One of her most memorable encounters with a potential buyer happened with a New York City family looking for homes in Orange County. “While we were walking through the home, I stopped right in my tracks when I saw a painting on the wall,” she said. It was a water color painting by her late mother, that had been donated to a fundraiser. “As it turned out, they bought the property, so maybe Mom was watching over me.”

Now a resident of the Village of Florida, Klein and her family own a renovated onion barn, originally built in 1910. She and her husband purchased the 2,700-square-foot “Onion House” after living in New York City for over a decade. “We’re actually the first ones to live in it,” she said. “As it turns out, Orange County is one of the top onion-growing areas in the nation.” Klein has always harbored an affinity for historic homes, having sold properties built in 1773, 1775 and, 1760. “They sure don’t build them like they used to!”

This year, Klein joined the Association’s Members Day Work Group, which plans the annual Members Day event. As an attendee for many years, she wanted the chance to get involved behind the scenes. “It’s always a great event and I look forward to what we have in store for this fall,” she said.

In her free time, she and her husband, Bob Grawi, are musicians, and often play at various festivals around the Hudson Valley and the nation. During the 1980s, her husband developed a unique instrument called the Gravikord, a type of electric harp based on the West African Kora. Grawi also creates and sells the instruments and one is now featured at the New York Metropolitan Museum of Art in its  musical instrument collection.

With Klein accompanying him on the flute, the couple has played in Grand Central Terminal, the Rainbow Room, various festivals, and craft fairs in the U.S., as well as abroad in England, France, Germany, Italy, Australia, Japan and many other locations. “I’ve been playing the flute since high school. I always wanted to feel like I was a part of Jethro Tull,” she quipped.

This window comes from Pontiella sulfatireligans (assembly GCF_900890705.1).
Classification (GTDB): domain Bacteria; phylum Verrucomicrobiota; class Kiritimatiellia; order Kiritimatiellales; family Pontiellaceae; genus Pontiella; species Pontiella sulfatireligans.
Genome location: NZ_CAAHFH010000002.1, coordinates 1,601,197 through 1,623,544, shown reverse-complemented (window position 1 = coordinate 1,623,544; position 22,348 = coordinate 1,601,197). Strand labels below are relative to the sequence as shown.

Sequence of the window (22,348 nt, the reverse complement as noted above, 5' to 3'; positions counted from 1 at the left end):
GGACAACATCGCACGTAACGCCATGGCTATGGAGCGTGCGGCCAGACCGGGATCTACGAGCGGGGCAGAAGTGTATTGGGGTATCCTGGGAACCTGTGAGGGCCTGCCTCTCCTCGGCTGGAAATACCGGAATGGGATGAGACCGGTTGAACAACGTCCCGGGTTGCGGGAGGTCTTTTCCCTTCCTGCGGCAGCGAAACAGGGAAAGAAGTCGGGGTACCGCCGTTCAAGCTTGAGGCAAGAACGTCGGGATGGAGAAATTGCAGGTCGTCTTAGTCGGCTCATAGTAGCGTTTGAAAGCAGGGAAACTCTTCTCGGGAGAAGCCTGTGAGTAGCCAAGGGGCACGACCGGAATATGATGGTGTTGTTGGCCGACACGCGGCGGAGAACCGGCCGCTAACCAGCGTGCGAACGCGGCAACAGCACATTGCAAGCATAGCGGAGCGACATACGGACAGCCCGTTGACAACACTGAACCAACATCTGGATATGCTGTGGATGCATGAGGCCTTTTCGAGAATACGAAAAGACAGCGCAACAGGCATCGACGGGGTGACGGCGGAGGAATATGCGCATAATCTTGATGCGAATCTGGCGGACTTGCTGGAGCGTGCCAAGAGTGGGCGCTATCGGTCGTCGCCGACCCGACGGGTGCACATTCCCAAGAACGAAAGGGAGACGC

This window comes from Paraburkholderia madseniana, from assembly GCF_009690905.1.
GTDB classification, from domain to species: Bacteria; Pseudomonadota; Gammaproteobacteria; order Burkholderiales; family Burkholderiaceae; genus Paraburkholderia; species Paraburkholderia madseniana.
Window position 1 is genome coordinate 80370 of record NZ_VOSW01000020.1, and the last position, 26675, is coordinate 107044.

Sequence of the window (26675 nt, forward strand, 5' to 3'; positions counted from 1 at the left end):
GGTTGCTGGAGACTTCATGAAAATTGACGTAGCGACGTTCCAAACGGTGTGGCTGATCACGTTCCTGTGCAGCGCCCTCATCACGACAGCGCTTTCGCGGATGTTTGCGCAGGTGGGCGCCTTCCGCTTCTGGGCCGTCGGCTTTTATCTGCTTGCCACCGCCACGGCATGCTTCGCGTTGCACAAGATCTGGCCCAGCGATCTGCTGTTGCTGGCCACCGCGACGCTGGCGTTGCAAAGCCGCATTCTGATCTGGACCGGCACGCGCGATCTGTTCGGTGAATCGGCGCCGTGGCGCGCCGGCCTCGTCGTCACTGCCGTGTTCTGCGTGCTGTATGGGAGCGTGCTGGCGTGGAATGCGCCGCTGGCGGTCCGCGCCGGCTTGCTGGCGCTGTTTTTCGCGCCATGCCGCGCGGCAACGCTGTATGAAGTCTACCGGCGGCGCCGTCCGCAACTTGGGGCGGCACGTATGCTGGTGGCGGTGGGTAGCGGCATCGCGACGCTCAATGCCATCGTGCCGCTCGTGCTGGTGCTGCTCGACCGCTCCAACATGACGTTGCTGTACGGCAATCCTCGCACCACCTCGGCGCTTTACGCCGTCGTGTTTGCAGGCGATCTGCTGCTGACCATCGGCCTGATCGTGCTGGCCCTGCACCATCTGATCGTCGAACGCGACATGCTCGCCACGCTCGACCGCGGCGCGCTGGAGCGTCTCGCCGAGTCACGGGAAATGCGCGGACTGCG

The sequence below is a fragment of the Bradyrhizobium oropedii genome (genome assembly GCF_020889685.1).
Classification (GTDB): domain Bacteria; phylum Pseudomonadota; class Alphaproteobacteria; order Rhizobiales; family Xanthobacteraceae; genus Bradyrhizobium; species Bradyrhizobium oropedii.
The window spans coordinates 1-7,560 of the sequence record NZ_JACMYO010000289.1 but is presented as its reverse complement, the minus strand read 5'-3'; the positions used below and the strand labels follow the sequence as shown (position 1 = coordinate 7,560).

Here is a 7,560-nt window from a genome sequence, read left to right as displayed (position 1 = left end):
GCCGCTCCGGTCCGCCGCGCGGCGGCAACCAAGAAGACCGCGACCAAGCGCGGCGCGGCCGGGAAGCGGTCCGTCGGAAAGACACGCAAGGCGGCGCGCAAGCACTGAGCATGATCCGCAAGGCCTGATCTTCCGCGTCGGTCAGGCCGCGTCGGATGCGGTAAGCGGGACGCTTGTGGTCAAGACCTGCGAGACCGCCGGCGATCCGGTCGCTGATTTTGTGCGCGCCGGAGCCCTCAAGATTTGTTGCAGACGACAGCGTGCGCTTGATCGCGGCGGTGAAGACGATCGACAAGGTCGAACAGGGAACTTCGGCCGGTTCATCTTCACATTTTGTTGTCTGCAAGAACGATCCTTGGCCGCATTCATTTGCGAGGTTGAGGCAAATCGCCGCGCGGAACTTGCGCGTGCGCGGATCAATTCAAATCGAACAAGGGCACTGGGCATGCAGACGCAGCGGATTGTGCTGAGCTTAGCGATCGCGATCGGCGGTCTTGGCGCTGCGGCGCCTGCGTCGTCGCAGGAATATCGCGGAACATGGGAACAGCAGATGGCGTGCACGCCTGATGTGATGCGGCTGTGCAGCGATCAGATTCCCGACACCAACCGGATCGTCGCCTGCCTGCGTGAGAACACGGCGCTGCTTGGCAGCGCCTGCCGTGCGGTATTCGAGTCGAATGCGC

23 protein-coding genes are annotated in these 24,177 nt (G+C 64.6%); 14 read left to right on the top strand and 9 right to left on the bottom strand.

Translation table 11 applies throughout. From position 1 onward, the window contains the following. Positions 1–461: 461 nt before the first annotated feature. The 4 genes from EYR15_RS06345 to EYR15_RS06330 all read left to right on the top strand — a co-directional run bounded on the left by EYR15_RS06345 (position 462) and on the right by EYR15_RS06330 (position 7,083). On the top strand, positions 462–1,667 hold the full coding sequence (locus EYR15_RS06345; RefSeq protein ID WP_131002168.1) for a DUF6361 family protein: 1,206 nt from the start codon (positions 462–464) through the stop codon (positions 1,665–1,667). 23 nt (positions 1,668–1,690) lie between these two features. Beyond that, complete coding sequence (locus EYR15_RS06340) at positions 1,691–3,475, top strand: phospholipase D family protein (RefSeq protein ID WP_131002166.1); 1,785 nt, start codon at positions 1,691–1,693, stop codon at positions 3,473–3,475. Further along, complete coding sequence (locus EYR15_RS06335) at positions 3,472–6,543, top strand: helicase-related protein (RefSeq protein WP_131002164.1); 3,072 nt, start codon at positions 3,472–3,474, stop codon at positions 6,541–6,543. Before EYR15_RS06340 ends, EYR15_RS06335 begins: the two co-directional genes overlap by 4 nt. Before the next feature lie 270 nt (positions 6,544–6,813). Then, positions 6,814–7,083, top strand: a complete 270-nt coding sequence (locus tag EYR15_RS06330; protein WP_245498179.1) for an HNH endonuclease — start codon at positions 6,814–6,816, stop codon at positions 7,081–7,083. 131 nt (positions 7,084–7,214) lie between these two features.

While the COVID-19 pandemic has kept them from traveling lately, they do plan to venture out again in the future. “We have an old saying: ‘You’re never bored with the Gravikord’,” she added.

As Klein and her husband keep busy here in New York, her son Ben, 24, is busy working with Google in Mountainview, CA. “Now when I ask him anything, he just says ‘Mom, Google it’,” she laughed.

Looking back over her decision in 2011 to start a new career at 60, Klein knows it was the perfect choice. “I just love connecting people to homes,” she said. “When you find the right one and make it happen, it feels like such a victory. Another benefit is that some special clients become permanent friends.”

As for her advice for other “seniors” considering a real estate career, Klein asks why not? “I may be the poster child for AARP, but this is a great industry for any age,” she added. “It also proves that you can challenge yourself any age. It’s what keeps you young.”

Mary Prenon
HGAR, Director of Communications